Courtesy is Required on WikiTree
Point IV in our community's Honor Code is about courtesy:
- We know misunderstandings are inevitable. We try to minimize them by being courteous to everyone, even those who don't act accordingly.
To work together in a productive and enjoyable way we must all be courteous to one another.
This is an unfortunately common scenario: Member A is an experienced genealogist. They're good at research. They know how to cite sources and judge the validity of facts. But they have no patience for others and don't care if they sound rude or unkind. Member B is a beginner. They're making mistakes. But they mean well and are trying to follow the Honor Code. We really hate to lose the valuable contributions of Member A, but they must find a way to be kind to Member B.
Here are tips for avoiding and defusing conflicts:
- Make an extra effort to sound polite and friendly. It's easy to misinterpret a person's tone or intentions when you're not talking face-to-face. "Emoticons" such as :-) may seem corny but they can help significantly.
- When someone sounds rude, assume that they don't intend to be.
- When someone makes mistakes, assume that they're unintentional.
- Separate the person from the issue. Keep the focus on the issue/content. For example, “Here’s where I got my information—DAR application #123456. I attach a copy of the image. This supports the 1748 marriage between John Smith and Sarah Jones. What do you think?” See Wikipedia's "No_personal_attacks" rule.
- If it's a conflict about the facts, remember that you can use Uncertain database indicators and present alternate theories in the text of a profile. See Disagreements about Certainty. Be sure to present both sides fairly along with the evidence supporting or disputing each position.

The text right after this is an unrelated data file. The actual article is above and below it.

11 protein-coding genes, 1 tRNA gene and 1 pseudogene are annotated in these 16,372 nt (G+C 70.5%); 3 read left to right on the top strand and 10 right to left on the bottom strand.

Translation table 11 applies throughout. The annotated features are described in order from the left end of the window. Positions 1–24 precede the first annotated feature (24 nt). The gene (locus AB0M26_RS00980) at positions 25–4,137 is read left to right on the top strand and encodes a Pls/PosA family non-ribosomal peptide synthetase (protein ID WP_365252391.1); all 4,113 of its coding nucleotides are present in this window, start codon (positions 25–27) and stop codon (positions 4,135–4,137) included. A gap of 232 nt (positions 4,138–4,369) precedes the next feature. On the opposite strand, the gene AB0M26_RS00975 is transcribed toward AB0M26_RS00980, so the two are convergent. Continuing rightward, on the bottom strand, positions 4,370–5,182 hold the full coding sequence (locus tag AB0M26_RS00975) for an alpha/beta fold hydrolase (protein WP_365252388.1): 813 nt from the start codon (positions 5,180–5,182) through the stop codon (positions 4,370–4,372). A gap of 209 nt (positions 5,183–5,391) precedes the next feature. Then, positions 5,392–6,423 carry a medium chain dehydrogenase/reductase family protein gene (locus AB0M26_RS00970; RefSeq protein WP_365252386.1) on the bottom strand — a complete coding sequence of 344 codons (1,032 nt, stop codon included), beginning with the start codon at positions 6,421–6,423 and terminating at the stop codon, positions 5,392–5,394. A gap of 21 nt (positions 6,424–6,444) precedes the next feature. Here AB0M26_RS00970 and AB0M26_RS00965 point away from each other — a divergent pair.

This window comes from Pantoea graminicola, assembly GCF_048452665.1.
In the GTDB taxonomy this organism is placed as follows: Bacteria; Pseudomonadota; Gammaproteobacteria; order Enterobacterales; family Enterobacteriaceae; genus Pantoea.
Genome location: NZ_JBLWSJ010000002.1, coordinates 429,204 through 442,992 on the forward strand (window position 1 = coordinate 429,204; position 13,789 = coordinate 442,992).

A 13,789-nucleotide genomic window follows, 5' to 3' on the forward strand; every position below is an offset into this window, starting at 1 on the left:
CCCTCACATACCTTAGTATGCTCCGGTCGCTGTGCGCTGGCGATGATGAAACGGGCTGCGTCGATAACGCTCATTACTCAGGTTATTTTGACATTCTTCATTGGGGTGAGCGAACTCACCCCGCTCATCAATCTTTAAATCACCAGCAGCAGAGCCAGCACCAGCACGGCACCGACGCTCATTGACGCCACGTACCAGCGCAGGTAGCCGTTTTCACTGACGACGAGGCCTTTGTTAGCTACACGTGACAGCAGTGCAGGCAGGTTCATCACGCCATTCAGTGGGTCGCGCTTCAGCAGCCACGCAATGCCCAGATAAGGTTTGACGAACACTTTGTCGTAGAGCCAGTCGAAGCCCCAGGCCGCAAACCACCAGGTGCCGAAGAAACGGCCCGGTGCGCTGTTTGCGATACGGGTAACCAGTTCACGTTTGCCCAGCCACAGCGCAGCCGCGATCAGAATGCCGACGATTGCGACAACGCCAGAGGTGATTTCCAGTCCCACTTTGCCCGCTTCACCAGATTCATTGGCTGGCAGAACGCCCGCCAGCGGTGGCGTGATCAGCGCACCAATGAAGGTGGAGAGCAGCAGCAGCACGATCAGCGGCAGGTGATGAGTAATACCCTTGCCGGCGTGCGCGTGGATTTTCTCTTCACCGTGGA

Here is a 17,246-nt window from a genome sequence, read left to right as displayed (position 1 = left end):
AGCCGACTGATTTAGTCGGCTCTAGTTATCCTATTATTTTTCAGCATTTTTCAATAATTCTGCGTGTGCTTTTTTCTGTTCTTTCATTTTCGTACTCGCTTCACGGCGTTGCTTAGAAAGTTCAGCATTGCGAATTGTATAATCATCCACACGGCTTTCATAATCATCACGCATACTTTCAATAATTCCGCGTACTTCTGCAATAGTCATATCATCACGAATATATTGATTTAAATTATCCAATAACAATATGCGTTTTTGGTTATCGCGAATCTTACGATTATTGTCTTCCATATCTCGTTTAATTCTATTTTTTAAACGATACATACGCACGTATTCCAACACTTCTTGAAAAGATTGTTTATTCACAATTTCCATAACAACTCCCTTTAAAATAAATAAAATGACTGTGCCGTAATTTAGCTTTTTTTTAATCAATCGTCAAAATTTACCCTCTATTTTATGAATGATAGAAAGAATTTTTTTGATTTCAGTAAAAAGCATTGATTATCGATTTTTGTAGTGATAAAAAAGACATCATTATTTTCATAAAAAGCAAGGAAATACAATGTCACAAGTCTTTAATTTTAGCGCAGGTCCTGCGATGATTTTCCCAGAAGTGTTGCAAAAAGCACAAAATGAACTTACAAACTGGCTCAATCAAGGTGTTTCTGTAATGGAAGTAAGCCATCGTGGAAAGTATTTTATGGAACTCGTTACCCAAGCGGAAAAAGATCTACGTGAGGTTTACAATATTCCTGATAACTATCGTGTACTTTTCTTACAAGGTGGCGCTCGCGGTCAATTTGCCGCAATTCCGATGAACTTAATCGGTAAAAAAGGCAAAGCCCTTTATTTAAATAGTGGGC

- Be the bigger person. Treat them as you would like to be treated, not as they are treating you. Even if a person is rude to you, don’t be rude back.
- Do not be quick to take offense. WikiTree is a multinational website, and different cultures express their thoughts differently. What is rude in one culture is perfectly normal to another. And keep in mind that English may not be the other person's first language. Also, remember that the other person, regardless of their native culture and language, may not be a good writer; they may not be good at expressing themselves clearly.
- When giving constructive criticism, try to find a way to compliment or thank the other person first. At the least, you can thank them for trying to make valuable contributions to our common project.
- Get curious. People do not complain about things they don’t care about. Behind every complaint is something that is important to them. Get curious about that. For example, “You clearly feel very strongly about this. Please tell me more about what it is it you like about formatting the narrative this way?” Often times, a resolution can be discovered when you get under the initial reaction.
- Apologize. It costs nothing to admit a mistake, to apologize if you made someone feel wrong, even if you didn’t intend it. For example, “I’m sorry you felt disrespected; that was not my intention. My goal is to achieve a readable, well-sourced profile. How can I make it up to you? What will it take for us to partner in order to improve this profile?”
- Be patient. While you might participate daily on WikiTree, many people do not.
If you're having a serious disagreement with another member, see Problems with Members.
This page was last modified 15:07, 23 May 2017. This page has been accessed 18 times.